A new report from The Fairness Project details how ballot initiatives will be a key tool to improve standards for working people in the Trump era.

January 26, 2017

The Fairness Project (TFP) released a new report today that details the organization’s significant contributions to 2016 ballot initiatives that raised wages for 8.1 million workers and provided paid sick leave to 2 million more. The report, “Ballot Box Breakthroughs,” offers a game plan to enact fair economic policies for working families as Donald Trump and Republicans take control of the federal government.

“Whatever is coming at the national level is likely to be harmful to working people and families, whether it’s about wages, healthcare, taxes or any of the critical economic issues,” said Jonathan Schleifer, executive director of The Fairness Project. “Our report points to voters’ appetite for real economic change that will improve their lives, and, in telling the story of minimum wage ballot initiatives in 2016, lays out a path for economic progress in 2018 and beyond.”

The report finds that early funding by The Fairness Project, effective organizing, solid opinion research and sound data modeling supported victories for popular ballot initiative campaigns in Arizona, California, Colorado, Maine, Washington state, and Washington D.C.

In the end, ballot initiatives proved to be among the best investments in politics this cycle by providing massive returns on investment. For example, The Fairness Project spent 94 cents for every worker that got a minimum wage raise from ballot initiatives that passed on Election Day in 2016.

TFP's Smart Investments Bring Huge Results

The report also finds:

  • Ballot initiatives are cost effective. At a time when a single U.S. Senate campaign raises upwards of $35 million, our four campaign partners raised $15.6 million in total for Election Day and impacted 2.1 million workers.​​​​
  • Good data models make a difference. The Fairness Project’s data modeling support gave campaigns access to data analysis typically only available to top-of-the-ticket campaigns. This modeling had impact on all parts of the campaigns’ programs, including targeting, media buys, and direct mail, which contributed to the increased popularity of these down-ballot initiatives. While ballot campaigns in these states typically anticipate around five percent fewer votes than the top of the tickets, drop-off on the minimum wage ballots last year was around 1.45 percent, and in Washington state more people voted on the minimum wage than on the presidential race.​​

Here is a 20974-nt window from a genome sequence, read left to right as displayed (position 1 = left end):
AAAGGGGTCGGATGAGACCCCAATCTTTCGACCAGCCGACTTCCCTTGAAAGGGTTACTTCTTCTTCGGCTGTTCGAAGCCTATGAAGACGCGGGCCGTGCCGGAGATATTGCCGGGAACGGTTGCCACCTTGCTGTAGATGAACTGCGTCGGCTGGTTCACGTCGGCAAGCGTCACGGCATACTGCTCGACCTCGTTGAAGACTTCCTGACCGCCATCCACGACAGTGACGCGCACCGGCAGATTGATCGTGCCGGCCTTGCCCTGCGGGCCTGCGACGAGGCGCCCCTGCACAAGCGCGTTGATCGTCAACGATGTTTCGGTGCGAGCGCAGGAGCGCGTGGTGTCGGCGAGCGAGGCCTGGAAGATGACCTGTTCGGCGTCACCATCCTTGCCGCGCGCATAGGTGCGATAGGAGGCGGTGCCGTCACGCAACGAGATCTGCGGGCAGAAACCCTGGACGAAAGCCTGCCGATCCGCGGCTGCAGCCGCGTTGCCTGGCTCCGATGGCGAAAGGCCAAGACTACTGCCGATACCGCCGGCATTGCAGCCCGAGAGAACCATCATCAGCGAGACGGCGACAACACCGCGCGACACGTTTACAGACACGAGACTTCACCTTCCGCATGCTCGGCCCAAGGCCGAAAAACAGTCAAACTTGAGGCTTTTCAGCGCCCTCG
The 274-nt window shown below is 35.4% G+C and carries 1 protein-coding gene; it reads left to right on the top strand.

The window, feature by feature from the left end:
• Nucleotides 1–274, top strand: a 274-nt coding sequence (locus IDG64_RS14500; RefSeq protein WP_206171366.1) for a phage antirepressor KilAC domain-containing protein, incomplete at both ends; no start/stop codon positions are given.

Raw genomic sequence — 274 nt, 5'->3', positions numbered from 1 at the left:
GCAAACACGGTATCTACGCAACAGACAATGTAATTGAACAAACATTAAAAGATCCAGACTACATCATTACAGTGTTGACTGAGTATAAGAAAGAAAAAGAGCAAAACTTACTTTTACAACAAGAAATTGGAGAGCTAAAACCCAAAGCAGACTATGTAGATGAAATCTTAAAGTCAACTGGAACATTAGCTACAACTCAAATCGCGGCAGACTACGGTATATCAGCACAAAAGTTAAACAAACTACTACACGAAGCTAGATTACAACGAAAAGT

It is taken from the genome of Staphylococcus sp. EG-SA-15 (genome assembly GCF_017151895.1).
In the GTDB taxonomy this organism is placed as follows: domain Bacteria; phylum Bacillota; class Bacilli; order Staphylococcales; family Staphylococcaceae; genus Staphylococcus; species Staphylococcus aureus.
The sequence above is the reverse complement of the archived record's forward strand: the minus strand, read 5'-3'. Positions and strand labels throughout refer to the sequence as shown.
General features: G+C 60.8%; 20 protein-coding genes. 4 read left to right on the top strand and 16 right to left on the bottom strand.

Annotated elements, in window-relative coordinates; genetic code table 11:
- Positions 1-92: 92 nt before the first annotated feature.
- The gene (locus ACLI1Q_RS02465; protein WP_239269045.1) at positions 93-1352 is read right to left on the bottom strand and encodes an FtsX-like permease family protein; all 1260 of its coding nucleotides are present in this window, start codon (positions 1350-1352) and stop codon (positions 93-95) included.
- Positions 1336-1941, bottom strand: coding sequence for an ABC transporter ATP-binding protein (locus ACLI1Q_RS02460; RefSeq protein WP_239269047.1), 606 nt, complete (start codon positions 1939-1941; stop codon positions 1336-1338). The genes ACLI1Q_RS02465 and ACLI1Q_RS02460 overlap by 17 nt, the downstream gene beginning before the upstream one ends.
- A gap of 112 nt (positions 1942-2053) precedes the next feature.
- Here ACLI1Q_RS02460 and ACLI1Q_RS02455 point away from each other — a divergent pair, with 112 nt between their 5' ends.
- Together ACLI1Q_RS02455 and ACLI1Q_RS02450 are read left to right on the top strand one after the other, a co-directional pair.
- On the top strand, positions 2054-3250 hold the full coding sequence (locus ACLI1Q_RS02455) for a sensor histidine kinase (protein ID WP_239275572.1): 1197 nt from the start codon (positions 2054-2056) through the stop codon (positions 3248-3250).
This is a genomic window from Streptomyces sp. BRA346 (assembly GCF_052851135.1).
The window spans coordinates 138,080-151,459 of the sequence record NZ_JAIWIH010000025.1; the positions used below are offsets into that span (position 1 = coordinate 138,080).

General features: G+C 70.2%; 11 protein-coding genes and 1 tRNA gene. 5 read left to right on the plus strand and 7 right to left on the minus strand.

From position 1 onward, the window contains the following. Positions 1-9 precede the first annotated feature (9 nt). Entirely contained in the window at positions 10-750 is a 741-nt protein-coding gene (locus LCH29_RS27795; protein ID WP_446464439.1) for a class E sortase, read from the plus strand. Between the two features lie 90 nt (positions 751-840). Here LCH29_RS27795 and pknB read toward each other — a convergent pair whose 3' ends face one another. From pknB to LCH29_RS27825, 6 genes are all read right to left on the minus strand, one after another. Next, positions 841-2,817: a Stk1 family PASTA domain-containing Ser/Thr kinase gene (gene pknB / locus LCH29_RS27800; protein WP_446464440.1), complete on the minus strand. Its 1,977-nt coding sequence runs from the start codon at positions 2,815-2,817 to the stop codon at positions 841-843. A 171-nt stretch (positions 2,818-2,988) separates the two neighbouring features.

• Early funding supports strong organizations. By ensuring Maine had the resources it needed early in the cycle, for example, the campaign was able to have conversations with voters more than a year out from Election Day. This money also allowed the campaign to run more efficiently — it was able to use volunteers to collect most of the signatures. It also enabled the Maine campaign to build one of the most successful business organizing efforts of all the states, with more than 600 businesses in support of the measure, far surpassing the opposition.
  • Strong organizations led to victory. Volunteers in Arizona knocked on 300,000 doors identified by our data models. In Colorado, the ballot completion model was particularly useful by helping to identify voters and increase the margin of victory to more than 10 points, surpassing expectations.

“What we learned in 2016 will have a lasting impact on future election cycles. From these wins, we will build even stronger and better campaigns to ensure future success for workers and families on more issues and in more states across the country,” Schleifer said.

To learn more about how The Fairness Project succeeded at the ballot box and plans to build upon that success, read the full “Ballot Box Breakthroughs” report here.

To read the one-pager for “Ballot Box Breakthroughs,” click here.